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Efficacy Of Behavioral Interventions In African-Americans With Type Ii Diabetes: A Comparative Effectiveness Analysis, Tangela Nicole Hales 2015 University of Southern Mississippi

Efficacy Of Behavioral Interventions In African-Americans With Type Ii Diabetes: A Comparative Effectiveness Analysis, Tangela Nicole Hales

Dissertations

Context: The efficiency and effectiveness of the healthcare system are prime foci for nursing research.

Objective:The purpose of this study was to review and critically appraise the current state of the evidence in the treatment of African American adults with type II diabetes. To address this objective, a systematic review was undertaken that investigated the comparative effectiveness of behavioral interventions in improving glycemic control.

Methods: Robust methodological approaches to comparative effectiveness research (CER) serve to improve the transparency, consistency, and scientific rigor of the research. The methods for this systematic review of literature followed those recommended in the Agency ...


Implementation Of Educational Program For Nurses To Improve Knowledge And Use Of Discharge Planning Best Practices, Eric C. Snyder 2015 Otterbein University

Implementation Of Educational Program For Nurses To Improve Knowledge And Use Of Discharge Planning Best Practices, Eric C. Snyder

Doctoral Theses

Abstract

Problem Statement: The frequency and severity of hospital post-discharge events has become a national problem. The increase in readmission rates post-discharge has a negative impact on the patients overall morbidity and increases healthcare costs (Jack, 2012). Non-comprehensive discharge planning contributes to post-discharge events such as less than 30-day readmissions (Jack, 2012). Best practices for discharge planning should be utilized.

Purpose: The purpose of this project was to evaluate the impact of Project Re-engineering Discharge (RED) education to increase nurses' knowledge and use of best practices on discharge planning. An adapted Project RED educational intervention, using Knowles' adult learning theory ...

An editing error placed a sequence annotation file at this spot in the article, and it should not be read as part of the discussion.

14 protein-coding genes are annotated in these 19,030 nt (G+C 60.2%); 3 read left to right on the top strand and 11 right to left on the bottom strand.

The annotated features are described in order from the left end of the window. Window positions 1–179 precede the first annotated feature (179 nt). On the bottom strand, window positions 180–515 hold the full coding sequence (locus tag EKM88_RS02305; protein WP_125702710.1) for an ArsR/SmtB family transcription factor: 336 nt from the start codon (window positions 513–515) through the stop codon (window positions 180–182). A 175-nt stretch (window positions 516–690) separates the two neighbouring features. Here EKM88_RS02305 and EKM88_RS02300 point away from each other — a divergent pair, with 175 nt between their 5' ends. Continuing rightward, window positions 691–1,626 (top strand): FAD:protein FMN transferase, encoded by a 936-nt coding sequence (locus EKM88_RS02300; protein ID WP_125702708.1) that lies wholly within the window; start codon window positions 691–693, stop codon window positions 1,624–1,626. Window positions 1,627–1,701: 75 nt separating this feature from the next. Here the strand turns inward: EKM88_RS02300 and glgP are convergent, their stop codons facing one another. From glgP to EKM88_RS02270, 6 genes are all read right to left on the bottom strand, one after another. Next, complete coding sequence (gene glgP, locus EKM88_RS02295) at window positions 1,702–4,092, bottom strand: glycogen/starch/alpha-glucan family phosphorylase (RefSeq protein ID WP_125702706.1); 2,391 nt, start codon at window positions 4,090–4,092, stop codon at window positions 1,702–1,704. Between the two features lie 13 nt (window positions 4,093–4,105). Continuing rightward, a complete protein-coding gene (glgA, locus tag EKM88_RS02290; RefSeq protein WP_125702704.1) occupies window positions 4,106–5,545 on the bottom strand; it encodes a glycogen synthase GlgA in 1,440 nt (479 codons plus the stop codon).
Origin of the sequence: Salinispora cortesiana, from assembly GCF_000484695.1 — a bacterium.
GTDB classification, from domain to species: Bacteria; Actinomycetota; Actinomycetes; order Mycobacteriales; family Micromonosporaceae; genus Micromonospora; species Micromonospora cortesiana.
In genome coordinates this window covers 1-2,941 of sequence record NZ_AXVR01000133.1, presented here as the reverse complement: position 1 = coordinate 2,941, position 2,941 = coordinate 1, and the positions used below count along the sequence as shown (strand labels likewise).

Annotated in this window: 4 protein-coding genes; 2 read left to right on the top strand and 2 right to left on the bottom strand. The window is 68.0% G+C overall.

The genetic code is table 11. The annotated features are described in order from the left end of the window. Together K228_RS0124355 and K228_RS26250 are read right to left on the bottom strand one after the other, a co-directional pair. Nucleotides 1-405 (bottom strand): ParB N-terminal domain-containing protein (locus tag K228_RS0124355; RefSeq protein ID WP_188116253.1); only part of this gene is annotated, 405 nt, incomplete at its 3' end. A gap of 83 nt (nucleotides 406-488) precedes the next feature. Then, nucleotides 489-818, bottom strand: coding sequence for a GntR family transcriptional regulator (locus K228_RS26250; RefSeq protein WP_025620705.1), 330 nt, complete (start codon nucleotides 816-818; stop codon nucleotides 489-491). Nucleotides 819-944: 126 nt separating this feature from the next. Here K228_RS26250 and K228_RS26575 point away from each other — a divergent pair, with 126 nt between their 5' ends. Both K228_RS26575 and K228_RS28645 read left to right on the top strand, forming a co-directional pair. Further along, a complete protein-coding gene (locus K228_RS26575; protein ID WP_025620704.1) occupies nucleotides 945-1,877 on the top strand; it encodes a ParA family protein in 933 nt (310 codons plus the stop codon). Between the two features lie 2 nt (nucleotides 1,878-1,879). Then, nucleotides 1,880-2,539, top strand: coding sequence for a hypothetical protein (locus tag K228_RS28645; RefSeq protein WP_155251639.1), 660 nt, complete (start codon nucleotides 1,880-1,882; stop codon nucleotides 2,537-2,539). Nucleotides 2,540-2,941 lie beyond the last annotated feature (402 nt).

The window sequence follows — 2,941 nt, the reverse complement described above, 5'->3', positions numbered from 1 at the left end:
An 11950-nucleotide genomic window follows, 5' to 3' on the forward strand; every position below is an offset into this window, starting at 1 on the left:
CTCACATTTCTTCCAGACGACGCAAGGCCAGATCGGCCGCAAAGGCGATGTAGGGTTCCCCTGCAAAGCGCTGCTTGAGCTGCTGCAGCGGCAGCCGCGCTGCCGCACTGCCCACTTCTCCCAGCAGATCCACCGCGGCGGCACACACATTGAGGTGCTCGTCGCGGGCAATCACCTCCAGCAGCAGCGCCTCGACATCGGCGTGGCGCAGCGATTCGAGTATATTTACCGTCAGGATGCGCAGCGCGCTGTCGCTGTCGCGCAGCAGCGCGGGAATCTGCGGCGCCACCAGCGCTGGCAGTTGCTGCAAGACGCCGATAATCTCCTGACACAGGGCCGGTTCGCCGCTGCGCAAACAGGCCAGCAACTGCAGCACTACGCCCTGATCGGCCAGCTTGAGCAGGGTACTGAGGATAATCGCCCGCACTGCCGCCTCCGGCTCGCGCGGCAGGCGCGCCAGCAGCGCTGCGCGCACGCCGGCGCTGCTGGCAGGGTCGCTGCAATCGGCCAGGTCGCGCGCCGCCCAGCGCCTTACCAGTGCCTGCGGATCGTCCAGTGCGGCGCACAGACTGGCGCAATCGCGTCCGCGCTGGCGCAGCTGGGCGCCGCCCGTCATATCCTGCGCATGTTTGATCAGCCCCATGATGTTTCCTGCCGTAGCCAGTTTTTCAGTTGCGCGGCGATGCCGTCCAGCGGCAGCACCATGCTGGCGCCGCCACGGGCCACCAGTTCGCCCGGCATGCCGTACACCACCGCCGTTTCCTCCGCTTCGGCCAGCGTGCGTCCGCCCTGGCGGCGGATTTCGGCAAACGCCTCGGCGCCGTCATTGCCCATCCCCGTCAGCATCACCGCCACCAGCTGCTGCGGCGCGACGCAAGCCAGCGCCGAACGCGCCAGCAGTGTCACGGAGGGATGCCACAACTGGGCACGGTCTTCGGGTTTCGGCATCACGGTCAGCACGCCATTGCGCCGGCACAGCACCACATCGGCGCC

Use Of Social Media To Promote Continuous Learning: A Phased Strategy For Graduate Medical Education Fellowship Implementation, Jaswant Singh Basraon, Deborah Simpson, Anjan Gupta 2015 Aurora Health Care

Use Of Social Media To Promote Continuous Learning: A Phased Strategy For Graduate Medical Education Fellowship Implementation, Jaswant Singh Basraon, Deborah Simpson, Anjan Gupta

Journal of Patient-Centered Research and Reviews

Purpose

Clinical developments continue to grow at an accelerated rate, challenging the existing paradigm of information access, dissemination and learning by trainees. The aim of this study was to deliver relevant, concise and newly emerging information on cardiovascular disease using Twitter, and assess its impact.

Methods

A Twitter account for our institution’s cardiovascular disease fellowship program was established. All fellows and faculty were encouraged to follow tweets for clinical developments. To assess Twitter use, participation rates and the number of tweets by topics and followers were tracked longitudinally. Impact on fellows was assessed through a brief evaluation survey and ...


Partnering To Improve Care: Highlights From The 21st Annual Conference Of The Hmo Research Network, Michael K. Gould 2015 Kaiser Permanente Southern California

Partnering To Improve Care: Highlights From The 21st Annual Conference Of The Hmo Research Network, Michael K. Gould

Journal of Patient-Centered Research and Reviews

N/A


Abstracts From The 21st Annual Hmo Research Network Conference, March 11–13, 2015, Long Beach, California, 2015 Aurora Health Care

Abstracts From The 21st Annual Hmo Research Network Conference, March 11–13, 2015, Long Beach, California

Journal of Patient-Centered Research and Reviews

N/A


Interview Of Jennifer Sipe, M.S.N., R.N., Jennifer Sipe, Anthony Palazzolo 2015 La Salle University

Interview Of Jennifer Sipe, M.S.N., R.N., Jennifer Sipe, Anthony Palazzolo

All Oral Histories

Jennifer Sipe was born in 1969 at Chestnut Hill Hospital. Jennifer had an unstructured childhood which allowed her time to follow her interests and explore local woods and creeks in Bucks County growing up. Jennifer went to Willow Dale Elementary and also was a graduate of William Tennent High School class of 1987. During high school Jennifer was involved in many activities and took a wide range of classes. At an early age as an aggressive learner after completing high school, Jennifer decided to be the first one in her family to attend college. She started college at Temple University ...


Screening Mammography Requires Informed Consent, James P. Meza MD, PhD 2015 Wayne State University School of Medicine

Screening Mammography Requires Informed Consent, James P. Meza Md, Phd

Clinical Research in Practice: The Journal of Team Hippocrates